COLLOQUIUM Peter Hall Modelling the Variability of Rankings

Department of Statistics and Probability
Michigan State University
Peter Hall
University of Melbourne
Modelling the Variability of Rankings
Tuesday, March 29, 2011
A405 WH
10:20 a.m. - 11:10 a.m.
For better or for worse, rankings of institutions, such as universities, schools and hospitals, play an important role today in conveying information about relative performance.
They inform policy decisions and budgets, and are often reported in the media. While overall
rankings can vary markedly over relatively short time periods, it is not unusual to find that
the ranks of a small number of “highly performing” institutions remain fixed, even when the
data on which the rankings are based are extensively revised, and even when a large number
of new institutions are added to the competition. In this talk we endeavour to model this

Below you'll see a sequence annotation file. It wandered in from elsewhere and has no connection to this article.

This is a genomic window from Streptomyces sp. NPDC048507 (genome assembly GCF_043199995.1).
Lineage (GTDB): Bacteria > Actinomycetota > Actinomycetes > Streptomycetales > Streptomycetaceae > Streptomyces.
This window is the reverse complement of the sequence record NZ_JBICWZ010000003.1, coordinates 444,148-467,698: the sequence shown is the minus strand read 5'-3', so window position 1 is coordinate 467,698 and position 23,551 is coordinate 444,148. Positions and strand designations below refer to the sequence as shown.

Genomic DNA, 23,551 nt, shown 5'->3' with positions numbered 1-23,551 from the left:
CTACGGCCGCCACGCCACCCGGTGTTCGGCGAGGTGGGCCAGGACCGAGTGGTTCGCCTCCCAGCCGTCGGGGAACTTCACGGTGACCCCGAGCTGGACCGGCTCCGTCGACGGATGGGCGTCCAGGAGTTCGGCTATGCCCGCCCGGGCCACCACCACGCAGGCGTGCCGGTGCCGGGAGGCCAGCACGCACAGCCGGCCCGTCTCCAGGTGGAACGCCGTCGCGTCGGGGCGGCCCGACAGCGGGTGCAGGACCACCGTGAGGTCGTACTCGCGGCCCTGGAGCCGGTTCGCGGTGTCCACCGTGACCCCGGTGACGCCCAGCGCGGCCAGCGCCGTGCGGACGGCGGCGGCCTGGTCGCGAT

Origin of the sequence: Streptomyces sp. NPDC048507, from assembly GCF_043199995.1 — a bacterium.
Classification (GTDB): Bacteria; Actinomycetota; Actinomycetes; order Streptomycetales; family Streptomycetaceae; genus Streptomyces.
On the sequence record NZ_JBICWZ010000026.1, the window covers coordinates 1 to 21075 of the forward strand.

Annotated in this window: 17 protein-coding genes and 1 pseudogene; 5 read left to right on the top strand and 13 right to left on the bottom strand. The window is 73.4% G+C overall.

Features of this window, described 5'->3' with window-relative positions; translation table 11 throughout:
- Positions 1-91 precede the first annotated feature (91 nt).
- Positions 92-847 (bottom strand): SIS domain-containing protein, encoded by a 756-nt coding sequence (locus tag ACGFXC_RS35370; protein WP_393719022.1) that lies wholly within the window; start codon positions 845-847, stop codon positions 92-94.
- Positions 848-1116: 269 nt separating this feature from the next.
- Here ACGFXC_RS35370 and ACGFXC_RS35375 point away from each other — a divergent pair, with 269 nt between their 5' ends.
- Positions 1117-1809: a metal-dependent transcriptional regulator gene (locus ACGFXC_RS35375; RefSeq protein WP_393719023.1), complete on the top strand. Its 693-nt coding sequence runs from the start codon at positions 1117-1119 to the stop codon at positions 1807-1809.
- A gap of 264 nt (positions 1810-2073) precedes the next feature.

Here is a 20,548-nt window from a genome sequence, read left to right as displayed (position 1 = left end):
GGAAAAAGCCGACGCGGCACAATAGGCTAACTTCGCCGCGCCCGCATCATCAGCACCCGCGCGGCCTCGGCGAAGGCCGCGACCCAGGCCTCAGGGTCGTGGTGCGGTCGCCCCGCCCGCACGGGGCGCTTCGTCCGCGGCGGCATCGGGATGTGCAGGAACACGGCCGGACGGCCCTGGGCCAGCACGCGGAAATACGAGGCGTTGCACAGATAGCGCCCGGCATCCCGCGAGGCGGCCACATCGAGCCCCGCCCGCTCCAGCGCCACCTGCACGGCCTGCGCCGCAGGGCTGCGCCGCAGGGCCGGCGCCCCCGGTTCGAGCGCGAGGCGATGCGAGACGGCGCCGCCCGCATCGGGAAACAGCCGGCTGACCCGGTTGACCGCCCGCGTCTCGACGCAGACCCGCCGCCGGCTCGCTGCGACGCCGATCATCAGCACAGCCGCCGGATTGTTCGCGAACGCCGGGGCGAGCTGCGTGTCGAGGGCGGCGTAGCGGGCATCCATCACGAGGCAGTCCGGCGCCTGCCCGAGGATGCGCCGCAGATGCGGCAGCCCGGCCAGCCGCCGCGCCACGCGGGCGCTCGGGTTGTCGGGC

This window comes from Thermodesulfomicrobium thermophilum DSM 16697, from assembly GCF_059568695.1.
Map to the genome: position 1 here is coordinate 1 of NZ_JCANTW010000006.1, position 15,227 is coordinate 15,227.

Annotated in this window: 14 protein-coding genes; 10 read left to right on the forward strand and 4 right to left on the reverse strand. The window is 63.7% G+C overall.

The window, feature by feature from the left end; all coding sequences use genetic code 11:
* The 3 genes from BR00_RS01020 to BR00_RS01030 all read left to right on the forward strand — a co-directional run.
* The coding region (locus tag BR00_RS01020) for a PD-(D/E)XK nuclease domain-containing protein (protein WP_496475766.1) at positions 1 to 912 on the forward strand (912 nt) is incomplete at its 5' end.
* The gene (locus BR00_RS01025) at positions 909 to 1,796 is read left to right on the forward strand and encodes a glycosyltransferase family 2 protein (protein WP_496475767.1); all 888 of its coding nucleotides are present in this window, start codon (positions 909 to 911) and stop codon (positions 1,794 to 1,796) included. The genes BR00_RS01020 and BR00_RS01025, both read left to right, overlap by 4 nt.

phenomenon. We interpret as a random variable the value of the attribute on which the
ranking should ideally be based, and we interpret data as providing a noisy approximation
to this variable. We show that, if the distribution of the true attributes is light-tailed (for
example, normal or exponential), then the number of institutions whose ranking is correct,
even after recalculation using new data and even after many new institutions are added, is
essentially fixed. Cases where the number of reliable rankings increases significantly when
new institutions are added are those for which the distribution of the true attributes is relatively heavy-tailed.
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